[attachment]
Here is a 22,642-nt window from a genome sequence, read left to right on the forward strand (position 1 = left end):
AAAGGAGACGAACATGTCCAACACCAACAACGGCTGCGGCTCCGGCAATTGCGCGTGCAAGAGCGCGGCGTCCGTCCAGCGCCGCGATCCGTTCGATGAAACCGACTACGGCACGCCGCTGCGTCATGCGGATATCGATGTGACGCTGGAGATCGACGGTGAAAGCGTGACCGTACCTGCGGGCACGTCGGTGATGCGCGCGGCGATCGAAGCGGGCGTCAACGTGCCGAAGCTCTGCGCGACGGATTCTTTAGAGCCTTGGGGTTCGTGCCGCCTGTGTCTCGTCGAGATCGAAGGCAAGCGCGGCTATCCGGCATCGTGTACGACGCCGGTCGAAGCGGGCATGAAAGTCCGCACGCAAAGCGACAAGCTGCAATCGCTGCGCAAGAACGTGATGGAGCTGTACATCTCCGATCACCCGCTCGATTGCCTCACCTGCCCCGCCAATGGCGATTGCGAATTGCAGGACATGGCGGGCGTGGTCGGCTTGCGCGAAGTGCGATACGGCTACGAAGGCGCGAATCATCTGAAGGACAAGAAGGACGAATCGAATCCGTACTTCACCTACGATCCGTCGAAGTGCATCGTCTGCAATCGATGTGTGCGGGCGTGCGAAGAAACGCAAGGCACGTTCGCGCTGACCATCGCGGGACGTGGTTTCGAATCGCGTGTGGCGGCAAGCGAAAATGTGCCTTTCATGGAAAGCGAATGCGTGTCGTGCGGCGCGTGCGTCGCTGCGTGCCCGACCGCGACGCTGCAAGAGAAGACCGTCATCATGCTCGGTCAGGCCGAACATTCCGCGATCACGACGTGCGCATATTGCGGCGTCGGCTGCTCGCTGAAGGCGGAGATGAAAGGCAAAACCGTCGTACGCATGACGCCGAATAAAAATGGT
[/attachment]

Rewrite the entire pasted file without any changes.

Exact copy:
Here is a 22,642-nt window from a genome sequence, read left to right on the forward strand (position 1 = left end):
AAAGGAGACGAACATGTCCAACACCAACAACGGCTGCGGCTCCGGCAATTGCGCGTGCAAGAGCGCGGCGTCCGTCCAGCGCCGCGATCCGTTCGATGAAACCGACTACGGCACGCCGCTGCGTCATGCGGATATCGATGTGACGCTGGAGATCGACGGTGAAAGCGTGACCGTACCTGCGGGCACGTCGGTGATGCGCGCGGCGATCGAAGCGGGCGTCAACGTGCCGAAGCTCTGCGCGACGGATTCTTTAGAGCCTTGGGGTTCGTGCCGCCTGTGTCTCGTCGAGATCGAAGGCAAGCGCGGCTATCCGGCATCGTGTACGACGCCGGTCGAAGCGGGCATGAAAGTCCGCACGCAAAGCGACAAGCTGCAATCGCTGCGCAAGAACGTGATGGAGCTGTACATCTCCGATCACCCGCTCGATTGCCTCACCTGCCCCGCCAATGGCGATTGCGAATTGCAGGACATGGCGGGCGTGGTCGGCTTGCGCGAAGTGCGATACGGCTACGAAGGCGCGAATCATCTGAAGGACAAGAAGGACGAATCGAATCCGTACTTCACCTACGATCCGTCGAAGTGCATCGTCTGCAATCGATGTGTGCGGGCGTGCGAAGAAACGCAAGGCACGTTCGCGCTGACCATCGCGGGACGTGGTTTCGAATCGCGTGTGGCGGCAAGCGAAAATGTGCCTTTCATGGAAAGCGAATGCGTGTCGTGCGGCGCGTGCGTCGCTGCGTGCCCGACCGCGACGCTGCAAGAGAAGACCGTCATCATGCTCGGTCAGGCCGAACATTCCGCGATCACGACGTGCGCATATTGCGGCGTCGGCTGCTCGCTGAAGGCGGAGATGAAAGGCAAAACCGTCGTACGCATGACGCCGAATAAAAATGGT